• Independence and Homoscedasticity (conditional): Ideally, errors should be independent and homoscedastic under the moment conditions.
  • Robustness to Heteroscedasticity: GMM is robust to heteroscedasticity if the weighting matrix is consistently estimated.
  • Multicollinearity: GMM can handle multicollinearity, but it can affect the efficiency of the estimators.
  • Outliers: GMM is sensitive to outliers unless they are properly addressed in the modeling process.
  • Large Samples: GMM is more efficient in large samples.
  • Asymptotic Theory: Properties such as consistency and efficiency are asymptotic.

Therefore, GMM is a highly flexible estimation technique and can be applied in a variety of situations, being widely used as a parameter estimation technique in econometrics and statistics. It allows for efficient estimation of parameters under different model specifications and data structures. Its main uses are:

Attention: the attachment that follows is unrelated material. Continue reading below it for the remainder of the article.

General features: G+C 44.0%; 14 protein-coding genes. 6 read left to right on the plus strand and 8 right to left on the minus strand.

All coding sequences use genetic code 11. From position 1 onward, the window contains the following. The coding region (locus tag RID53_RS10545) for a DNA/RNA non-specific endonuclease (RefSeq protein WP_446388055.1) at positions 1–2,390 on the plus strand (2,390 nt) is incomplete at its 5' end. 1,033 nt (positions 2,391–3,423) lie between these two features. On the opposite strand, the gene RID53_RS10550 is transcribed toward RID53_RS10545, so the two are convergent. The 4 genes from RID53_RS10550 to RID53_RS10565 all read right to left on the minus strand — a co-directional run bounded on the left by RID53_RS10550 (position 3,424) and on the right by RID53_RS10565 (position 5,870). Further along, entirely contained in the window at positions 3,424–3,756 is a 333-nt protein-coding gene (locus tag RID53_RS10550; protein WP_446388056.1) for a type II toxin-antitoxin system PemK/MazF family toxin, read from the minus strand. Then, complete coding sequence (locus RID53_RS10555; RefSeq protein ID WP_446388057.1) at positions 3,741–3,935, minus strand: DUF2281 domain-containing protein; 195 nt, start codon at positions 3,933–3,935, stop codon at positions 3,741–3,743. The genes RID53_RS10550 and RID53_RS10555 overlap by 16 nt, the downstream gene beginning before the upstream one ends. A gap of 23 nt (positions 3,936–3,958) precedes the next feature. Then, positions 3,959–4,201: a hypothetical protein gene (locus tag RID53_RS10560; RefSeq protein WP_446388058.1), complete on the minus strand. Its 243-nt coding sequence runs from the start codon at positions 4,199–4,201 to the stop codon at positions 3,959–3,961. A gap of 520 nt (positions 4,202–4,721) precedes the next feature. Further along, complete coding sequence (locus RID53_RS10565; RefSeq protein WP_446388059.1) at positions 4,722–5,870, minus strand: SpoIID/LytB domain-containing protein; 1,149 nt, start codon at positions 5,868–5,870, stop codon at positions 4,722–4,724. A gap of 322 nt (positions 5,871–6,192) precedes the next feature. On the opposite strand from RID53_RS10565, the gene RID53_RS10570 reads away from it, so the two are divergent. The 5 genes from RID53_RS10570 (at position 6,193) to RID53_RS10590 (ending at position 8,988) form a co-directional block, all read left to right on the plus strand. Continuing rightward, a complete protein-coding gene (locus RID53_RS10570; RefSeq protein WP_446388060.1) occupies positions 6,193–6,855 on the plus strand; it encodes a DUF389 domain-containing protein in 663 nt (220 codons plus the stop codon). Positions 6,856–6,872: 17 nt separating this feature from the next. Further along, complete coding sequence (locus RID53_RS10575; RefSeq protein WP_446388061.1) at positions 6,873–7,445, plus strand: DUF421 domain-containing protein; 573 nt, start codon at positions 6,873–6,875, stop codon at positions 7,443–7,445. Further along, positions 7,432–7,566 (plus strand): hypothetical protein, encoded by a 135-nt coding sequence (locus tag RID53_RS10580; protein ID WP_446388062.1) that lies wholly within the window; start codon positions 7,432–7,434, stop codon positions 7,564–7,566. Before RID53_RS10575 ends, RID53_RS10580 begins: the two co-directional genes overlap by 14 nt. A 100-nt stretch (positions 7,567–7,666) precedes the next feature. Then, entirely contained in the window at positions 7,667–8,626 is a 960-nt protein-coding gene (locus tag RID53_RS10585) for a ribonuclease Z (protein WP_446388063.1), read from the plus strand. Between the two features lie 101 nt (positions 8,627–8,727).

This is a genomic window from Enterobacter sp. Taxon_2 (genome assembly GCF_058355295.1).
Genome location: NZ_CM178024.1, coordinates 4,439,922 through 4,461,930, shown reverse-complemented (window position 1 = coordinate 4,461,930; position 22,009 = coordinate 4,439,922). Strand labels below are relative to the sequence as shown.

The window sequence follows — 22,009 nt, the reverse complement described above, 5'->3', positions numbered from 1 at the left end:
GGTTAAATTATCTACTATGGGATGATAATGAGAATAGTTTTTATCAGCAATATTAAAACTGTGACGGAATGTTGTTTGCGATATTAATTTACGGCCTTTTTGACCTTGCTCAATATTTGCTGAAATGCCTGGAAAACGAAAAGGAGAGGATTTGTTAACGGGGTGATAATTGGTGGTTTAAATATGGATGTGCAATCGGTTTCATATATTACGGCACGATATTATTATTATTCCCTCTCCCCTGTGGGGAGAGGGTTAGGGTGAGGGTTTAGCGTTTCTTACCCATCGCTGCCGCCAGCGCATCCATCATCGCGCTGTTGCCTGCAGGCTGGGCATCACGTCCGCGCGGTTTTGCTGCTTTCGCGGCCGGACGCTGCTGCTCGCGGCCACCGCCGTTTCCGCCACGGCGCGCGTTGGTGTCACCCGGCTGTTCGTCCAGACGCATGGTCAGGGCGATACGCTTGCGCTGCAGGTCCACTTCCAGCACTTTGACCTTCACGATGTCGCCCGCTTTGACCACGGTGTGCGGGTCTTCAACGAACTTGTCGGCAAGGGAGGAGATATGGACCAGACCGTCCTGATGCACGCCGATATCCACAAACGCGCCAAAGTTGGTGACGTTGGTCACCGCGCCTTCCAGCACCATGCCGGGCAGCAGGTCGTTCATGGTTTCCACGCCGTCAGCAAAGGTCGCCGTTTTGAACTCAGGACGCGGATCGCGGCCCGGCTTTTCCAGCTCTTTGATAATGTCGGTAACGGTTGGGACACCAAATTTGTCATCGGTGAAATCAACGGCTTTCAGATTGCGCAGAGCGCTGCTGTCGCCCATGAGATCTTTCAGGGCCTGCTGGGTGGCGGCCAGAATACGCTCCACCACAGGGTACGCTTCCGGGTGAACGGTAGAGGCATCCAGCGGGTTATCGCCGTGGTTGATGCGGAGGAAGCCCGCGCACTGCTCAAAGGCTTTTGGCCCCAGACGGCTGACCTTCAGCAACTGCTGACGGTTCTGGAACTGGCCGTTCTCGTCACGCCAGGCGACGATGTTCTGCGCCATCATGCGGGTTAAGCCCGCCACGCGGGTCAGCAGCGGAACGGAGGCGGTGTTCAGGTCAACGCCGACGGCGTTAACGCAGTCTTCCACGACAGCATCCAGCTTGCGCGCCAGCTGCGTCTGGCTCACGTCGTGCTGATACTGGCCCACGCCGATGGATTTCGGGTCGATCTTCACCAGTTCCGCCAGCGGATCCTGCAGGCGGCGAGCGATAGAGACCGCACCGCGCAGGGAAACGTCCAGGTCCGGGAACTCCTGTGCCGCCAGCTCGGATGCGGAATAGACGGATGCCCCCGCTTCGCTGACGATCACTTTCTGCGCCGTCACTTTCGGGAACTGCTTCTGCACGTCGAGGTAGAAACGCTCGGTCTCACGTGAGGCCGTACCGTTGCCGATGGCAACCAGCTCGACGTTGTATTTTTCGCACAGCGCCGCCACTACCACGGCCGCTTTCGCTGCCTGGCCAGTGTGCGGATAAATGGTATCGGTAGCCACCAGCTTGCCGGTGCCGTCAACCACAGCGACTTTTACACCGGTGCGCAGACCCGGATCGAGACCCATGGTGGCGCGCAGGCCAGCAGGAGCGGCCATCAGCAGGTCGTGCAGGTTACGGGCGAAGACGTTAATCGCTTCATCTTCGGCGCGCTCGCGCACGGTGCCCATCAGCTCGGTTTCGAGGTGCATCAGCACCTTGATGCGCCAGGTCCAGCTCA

• Models with Instrumental Variables: used when there are endogenous variables in a model. It provides a way to correct bias in parameter estimation when explanatory variables are correlated with the error.
  • Models with Measurement Errors: GMM can be used to correct bias introduced by measurement errors in variables.
  • Models with Moment Restrictions: In some situations, there are multiple moment conditions that a model must satisfy. GMM allows you to use all this information simultaneously for more efficient estimation.
  • Time Series Models: GMM is often applied in ARMA (AutoRegressive Moving Average) models and other time series models.
  • Panel Data Models: It can be used in panel data models to handle issues like heteroscedasticity and autocorrelation within cross-sectional units.